Around fifteen organizations (and their militants), the main unions in the country, social groups and two of the great families of the European left (the Greens and the European Left Party) are expected to support Díaz in front of thousands of people. And the absence of the main leaders of Podemos is also expected, after the purple formation and Sumar did not reach an agreement for the general elections before the act (a condition that those of Belarra put to attend it).

This Saturday, the party gathered its State Citizen Council (A conclave planned to prepare the municipal and regional elections, and scheduled before knowing that the act of the vice president would take place on Sunday). There a debate took place in which some of the regional coordinators were present, who in less than two months go to the polls; a debate in which, among other things, it was a matter of glimpsing an answer on the eventual cost of not attending Díaz’s event when the vice president does not plan to carry out an intense campaign for the forces and coalitions of the transformative left (except in some cases).

An electoral shock for 28M

On the one hand, not going to the event means losing the opportunity to get hooked on the electoral shock that the vice president potentially deploys among the most progressive electorate; especially if one takes into account that the candidates of other options that compete with Podemos will be present in May (such as Más Madrid or Compromís, among others).

On the other, the fact that Díaz does not plan to throw himself fully into the campaign (among other factors, precisely because of the issue of the 28M competition between forces that aspire to go together to the general elections under his leadership) makes the launch of his candidacy in a kind of first (and in some cases the only) pre-election act with the vice president as a leading figure.

The main leaders of Podemos and Izquierda Unida (which also met its Federal Coordinator this Saturday to analyze the route from the takeoff of Sumar to 28M) made separate appeals; Alberto Garzón to Ione Belarra, to attend the event and close the circle of unity on the left around Díaz, beyond a negotiation to come together in the general elections that will not end, in principle, until the summer.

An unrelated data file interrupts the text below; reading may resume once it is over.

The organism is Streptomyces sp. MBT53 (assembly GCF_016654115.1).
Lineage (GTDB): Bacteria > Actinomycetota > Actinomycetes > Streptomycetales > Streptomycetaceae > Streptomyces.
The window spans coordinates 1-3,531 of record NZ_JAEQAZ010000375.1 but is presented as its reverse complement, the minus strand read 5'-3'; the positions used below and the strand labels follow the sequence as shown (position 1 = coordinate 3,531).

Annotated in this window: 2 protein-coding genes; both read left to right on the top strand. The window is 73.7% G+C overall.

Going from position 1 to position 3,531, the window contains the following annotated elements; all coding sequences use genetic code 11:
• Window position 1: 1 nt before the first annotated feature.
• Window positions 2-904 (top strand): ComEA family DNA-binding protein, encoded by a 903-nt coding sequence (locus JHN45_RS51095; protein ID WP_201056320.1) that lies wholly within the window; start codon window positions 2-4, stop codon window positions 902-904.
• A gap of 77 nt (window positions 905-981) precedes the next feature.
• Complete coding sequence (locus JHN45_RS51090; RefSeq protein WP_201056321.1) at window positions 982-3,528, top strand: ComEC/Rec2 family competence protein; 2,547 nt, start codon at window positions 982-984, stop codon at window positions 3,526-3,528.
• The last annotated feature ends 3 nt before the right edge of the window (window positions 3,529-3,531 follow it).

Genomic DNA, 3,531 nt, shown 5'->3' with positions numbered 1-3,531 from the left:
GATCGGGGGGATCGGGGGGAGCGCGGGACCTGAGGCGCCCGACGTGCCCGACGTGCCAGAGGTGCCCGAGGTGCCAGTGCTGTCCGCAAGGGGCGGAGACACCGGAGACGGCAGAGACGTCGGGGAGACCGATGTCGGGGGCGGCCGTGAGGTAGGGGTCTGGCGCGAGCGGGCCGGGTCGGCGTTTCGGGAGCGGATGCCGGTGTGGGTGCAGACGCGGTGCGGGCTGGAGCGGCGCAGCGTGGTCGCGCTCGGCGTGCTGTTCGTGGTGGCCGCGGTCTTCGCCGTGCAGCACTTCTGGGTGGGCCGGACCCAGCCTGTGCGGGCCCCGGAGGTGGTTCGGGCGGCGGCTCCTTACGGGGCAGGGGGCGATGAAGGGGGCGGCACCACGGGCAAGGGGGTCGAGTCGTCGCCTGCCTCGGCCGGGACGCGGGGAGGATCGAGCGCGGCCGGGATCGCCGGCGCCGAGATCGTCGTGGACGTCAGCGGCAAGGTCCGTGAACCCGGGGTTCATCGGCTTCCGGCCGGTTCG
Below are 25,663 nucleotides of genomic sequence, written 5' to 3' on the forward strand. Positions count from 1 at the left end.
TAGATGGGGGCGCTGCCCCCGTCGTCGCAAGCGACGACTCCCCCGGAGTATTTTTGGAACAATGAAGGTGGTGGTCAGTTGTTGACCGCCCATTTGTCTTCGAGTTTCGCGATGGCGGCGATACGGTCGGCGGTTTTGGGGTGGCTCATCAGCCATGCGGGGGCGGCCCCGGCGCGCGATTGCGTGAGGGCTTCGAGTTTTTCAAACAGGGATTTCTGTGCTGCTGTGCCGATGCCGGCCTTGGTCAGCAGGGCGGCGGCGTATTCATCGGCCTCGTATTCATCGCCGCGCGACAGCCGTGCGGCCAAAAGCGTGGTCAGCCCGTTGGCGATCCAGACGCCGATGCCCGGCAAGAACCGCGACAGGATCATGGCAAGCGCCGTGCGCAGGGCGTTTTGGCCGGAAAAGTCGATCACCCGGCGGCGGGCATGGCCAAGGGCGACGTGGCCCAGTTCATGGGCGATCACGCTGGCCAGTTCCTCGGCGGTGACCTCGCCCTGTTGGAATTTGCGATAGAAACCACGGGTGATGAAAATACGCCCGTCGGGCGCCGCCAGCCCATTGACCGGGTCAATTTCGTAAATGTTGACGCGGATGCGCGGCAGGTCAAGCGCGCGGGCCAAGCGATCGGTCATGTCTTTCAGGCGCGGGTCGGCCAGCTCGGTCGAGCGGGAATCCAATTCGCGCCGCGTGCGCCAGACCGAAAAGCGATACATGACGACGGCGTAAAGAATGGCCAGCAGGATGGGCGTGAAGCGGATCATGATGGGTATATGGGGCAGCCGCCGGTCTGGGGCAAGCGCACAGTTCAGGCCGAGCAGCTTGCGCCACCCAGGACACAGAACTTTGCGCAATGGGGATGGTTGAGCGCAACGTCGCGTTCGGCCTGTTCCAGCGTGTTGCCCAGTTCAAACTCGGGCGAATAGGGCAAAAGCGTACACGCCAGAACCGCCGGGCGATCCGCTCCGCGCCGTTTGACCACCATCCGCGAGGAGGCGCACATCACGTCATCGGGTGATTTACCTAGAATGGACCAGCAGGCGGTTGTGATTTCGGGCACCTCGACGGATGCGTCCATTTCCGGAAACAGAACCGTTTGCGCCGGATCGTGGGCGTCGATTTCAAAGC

And Ione Belarra to Yolanda Díaz, to assume the condition of holding open primaries agreed in a bilateral negotiation between Podemos and Sumar (without the concurrence of the rest of the parties that aspire to be part of the coalition for the generals). He also asked him to campaign “together” for Unidas Podemos in the municipal and autonomous communities in the presence of some of the territorial coordinators of his party (and the attentive gaze of all the others, even if they were not on the Council), something that the purple formation I haven’t asked the vice president for months.

In any case, if this Saturday goes down in history for something, it will not be because of a last-minute agreement and on the horn between Díaz and Belarra; Not even for one last try. By late afternoon neither party was in agreement even as to whose turn it was to pick up the phone to call the other. In the end, the fact that Saturday is not a historic day gives Sunday the opportunity to shine.